Wednesday, February 17, 2010

Lent 1c - Romans 10:5-15

Romans 10:5-15

Calvary’s Director of Youth and Family Ministry, Janelle, is always saying my feet would feel neat if I got a pedicure. I tell her I’m a guy and guys don’t do neat feet. Besides, I preach every week so according to the Bible my feet are just fine, thank you very much. But as pretty as the feet of the preacher may be the beautiful thing in this text is that there is no distinction between one foot and the other. The Jew and the Greek stand on the same Word. The generous Lord is Lord of all who call. With that in mind I had the distinct pleasure of preaching at a wedding to a couple who are “in the choir” so to speak, while some of their friends who are not listened in. Is there a distinction between those who can sing the song by heart and those who hearing the song, maybe for first time, just like the sound of it? Maybe if the Lord is really generous calling on the Lord doesn’t mean knowing how to pronounce the Lord's name. Maybe calling on the Lord is a heart or mind or spirit just longing for the song it doesn’t know how to sing and the Lord does the rest. I don’t know, but the better part of me hopes so. Of course the better part of me has such a hope only because I confess with my lips and believe in my heart the One who has the authority to do the rest. For while he washed his disciples feet his feet were put to shame by the nail and in the end those feet bearing the scars of suffering raised from the dead will have the final say. In the meantime I’m grateful I know the name and hopeful that others hear it through my neat feet – with or without a pedicure.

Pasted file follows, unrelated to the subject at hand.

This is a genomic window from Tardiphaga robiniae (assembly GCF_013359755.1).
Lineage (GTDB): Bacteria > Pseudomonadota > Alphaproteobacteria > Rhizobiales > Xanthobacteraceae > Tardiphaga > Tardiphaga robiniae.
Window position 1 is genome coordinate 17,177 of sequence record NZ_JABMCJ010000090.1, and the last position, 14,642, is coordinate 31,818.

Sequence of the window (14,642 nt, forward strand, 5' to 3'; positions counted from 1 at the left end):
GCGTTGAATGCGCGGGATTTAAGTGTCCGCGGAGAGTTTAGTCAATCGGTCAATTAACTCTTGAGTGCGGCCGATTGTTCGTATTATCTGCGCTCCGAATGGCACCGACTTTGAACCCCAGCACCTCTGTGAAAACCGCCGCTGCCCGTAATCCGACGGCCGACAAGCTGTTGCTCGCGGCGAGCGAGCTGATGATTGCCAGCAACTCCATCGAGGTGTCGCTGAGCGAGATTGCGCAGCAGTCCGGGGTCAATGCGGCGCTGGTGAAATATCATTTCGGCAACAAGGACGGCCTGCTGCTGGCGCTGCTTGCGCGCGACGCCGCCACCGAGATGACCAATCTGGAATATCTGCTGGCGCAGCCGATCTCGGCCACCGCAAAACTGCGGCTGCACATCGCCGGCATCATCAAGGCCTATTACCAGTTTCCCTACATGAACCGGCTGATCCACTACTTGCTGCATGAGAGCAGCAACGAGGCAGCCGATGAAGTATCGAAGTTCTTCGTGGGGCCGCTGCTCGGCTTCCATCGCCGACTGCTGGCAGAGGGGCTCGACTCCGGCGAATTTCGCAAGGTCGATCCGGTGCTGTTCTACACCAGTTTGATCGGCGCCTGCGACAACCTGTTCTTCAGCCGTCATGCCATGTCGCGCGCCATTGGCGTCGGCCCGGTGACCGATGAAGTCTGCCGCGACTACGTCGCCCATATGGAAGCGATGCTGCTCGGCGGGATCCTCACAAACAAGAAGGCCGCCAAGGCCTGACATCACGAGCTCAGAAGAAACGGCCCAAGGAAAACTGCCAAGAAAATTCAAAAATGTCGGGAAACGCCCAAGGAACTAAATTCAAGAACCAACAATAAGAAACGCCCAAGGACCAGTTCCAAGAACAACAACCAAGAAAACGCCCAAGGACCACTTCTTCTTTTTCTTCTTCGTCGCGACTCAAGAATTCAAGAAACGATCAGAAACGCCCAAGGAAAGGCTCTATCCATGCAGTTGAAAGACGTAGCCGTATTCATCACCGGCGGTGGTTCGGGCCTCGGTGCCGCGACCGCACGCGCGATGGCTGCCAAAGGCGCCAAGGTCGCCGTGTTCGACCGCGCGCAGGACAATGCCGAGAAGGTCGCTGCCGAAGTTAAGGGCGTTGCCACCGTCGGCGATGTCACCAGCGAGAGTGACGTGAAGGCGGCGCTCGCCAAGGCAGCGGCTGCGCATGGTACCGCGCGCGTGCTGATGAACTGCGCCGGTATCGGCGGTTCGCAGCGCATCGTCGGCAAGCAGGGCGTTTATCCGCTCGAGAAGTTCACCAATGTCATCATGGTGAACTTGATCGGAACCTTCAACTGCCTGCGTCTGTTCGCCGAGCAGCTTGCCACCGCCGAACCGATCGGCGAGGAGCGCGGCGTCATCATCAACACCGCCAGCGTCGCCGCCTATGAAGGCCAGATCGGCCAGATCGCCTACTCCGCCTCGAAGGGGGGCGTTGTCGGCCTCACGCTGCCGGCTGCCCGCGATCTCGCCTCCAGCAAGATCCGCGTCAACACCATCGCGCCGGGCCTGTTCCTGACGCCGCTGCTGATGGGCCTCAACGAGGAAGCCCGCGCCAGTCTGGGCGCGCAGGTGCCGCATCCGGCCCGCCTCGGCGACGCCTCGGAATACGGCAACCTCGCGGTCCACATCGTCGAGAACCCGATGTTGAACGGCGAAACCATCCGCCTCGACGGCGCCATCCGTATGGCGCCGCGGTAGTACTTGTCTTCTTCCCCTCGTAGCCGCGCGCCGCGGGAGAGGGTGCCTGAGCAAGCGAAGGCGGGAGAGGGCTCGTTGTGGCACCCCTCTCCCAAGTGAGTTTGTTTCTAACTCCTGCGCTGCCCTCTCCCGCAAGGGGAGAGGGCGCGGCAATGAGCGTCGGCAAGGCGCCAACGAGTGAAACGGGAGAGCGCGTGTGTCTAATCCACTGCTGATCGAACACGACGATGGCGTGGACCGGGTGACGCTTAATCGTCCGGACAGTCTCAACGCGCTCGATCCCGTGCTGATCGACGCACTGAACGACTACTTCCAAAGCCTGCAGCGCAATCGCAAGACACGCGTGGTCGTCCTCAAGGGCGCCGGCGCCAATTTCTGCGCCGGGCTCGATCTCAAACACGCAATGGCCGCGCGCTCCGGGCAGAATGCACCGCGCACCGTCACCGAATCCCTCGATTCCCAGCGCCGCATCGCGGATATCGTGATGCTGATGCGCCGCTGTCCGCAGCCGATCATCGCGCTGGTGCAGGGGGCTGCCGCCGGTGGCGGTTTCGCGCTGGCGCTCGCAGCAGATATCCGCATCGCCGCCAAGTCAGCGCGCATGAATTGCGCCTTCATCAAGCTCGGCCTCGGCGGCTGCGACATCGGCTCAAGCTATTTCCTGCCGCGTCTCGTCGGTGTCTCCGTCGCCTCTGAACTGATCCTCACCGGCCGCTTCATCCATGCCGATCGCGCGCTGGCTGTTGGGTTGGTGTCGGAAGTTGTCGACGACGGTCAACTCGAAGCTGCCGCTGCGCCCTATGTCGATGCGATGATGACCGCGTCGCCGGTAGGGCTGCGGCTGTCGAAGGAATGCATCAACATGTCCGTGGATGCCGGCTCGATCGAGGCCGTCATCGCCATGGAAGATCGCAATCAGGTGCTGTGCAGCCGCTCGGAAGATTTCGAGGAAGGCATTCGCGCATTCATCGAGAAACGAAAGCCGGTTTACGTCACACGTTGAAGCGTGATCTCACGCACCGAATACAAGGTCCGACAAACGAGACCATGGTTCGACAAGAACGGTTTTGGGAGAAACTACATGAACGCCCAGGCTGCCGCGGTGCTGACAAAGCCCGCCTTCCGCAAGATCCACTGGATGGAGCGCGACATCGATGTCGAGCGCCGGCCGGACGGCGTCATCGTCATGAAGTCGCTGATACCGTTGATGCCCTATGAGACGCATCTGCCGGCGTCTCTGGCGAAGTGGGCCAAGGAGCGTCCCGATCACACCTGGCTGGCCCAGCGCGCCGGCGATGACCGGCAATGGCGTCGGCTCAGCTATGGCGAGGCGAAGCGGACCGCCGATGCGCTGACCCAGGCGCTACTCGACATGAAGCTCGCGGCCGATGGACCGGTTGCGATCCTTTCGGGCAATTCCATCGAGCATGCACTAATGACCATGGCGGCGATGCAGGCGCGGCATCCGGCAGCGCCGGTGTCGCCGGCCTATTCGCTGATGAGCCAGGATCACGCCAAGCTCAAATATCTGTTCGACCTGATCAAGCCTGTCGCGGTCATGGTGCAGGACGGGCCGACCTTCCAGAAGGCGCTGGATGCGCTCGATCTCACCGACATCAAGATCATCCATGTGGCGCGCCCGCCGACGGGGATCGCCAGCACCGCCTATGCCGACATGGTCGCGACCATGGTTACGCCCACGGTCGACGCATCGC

1. It is good to be reminded that real faith is believeing in something that we don't understand and we cannot explain. Sometimes we think we know the words to the song only to find that we are singing something entirely different. We put our own spin on the lyrics or tune and pretty soon we're just singing our own song. Isaiah's words, "I revealed myself to those who did not ask for me; I was found by those who did not seek me. To a nation that did not call on my name, I said, 'Here am I, here am I." remind me that Israel was expecting a Messiah, but when he came he didn't fit the image they expected and they didn't know him. So instead of singing his song, they rejected him because he brought discord to the measured rhymes and meters of their "faith." I hope during Lent that I can put aside what I think I know, and just listen to the song of love like it was the first time...

  2. Nicely said, Carol. Or should I say sung? By the end of Romans chapter 11 Paul is convinced that the covenant of God with the chosen people is irrevocable and that all Isarel will be saved or singing the same song.